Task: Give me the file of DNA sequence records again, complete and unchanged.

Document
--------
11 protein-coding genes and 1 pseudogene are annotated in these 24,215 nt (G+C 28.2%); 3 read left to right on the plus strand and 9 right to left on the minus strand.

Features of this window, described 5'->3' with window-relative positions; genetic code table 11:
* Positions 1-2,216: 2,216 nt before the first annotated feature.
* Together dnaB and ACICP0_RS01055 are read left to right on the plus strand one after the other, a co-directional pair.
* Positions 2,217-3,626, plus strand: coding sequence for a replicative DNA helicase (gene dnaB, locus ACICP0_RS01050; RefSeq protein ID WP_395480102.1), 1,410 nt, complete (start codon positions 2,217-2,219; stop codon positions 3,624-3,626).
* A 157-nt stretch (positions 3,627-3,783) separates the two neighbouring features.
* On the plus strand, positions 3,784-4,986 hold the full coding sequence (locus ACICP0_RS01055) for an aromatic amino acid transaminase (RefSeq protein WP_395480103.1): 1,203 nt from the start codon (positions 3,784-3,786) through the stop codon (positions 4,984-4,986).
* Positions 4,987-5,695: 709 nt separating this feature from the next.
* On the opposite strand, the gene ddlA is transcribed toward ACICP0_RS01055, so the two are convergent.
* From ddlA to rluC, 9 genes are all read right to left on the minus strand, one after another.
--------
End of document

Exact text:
11 protein-coding genes and 1 pseudogene are annotated in these 24,215 nt (G+C 28.2%); 3 read left to right on the plus strand and 9 right to left on the minus strand.

Features of this window, described 5'->3' with window-relative positions; genetic code table 11:
* Positions 1-2,216: 2,216 nt before the first annotated feature.
* Together dnaB and ACICP0_RS01055 are read left to right on the plus strand one after the other, a co-directional pair.
* Positions 2,217-3,626, plus strand: coding sequence for a replicative DNA helicase (gene dnaB, locus ACICP0_RS01050; RefSeq protein ID WP_395480102.1), 1,410 nt, complete (start codon positions 2,217-2,219; stop codon positions 3,624-3,626).
* A 157-nt stretch (positions 3,627-3,783) separates the two neighbouring features.
* On the plus strand, positions 3,784-4,986 hold the full coding sequence (locus ACICP0_RS01055) for an aromatic amino acid transaminase (RefSeq protein WP_395480103.1): 1,203 nt from the start codon (positions 3,784-3,786) through the stop codon (positions 4,984-4,986).
* Positions 4,987-5,695: 709 nt separating this feature from the next.
* On the opposite strand, the gene ddlA is transcribed toward ACICP0_RS01055, so the two are convergent.
* From ddlA to rluC, 9 genes are all read right to left on the minus strand, one after another.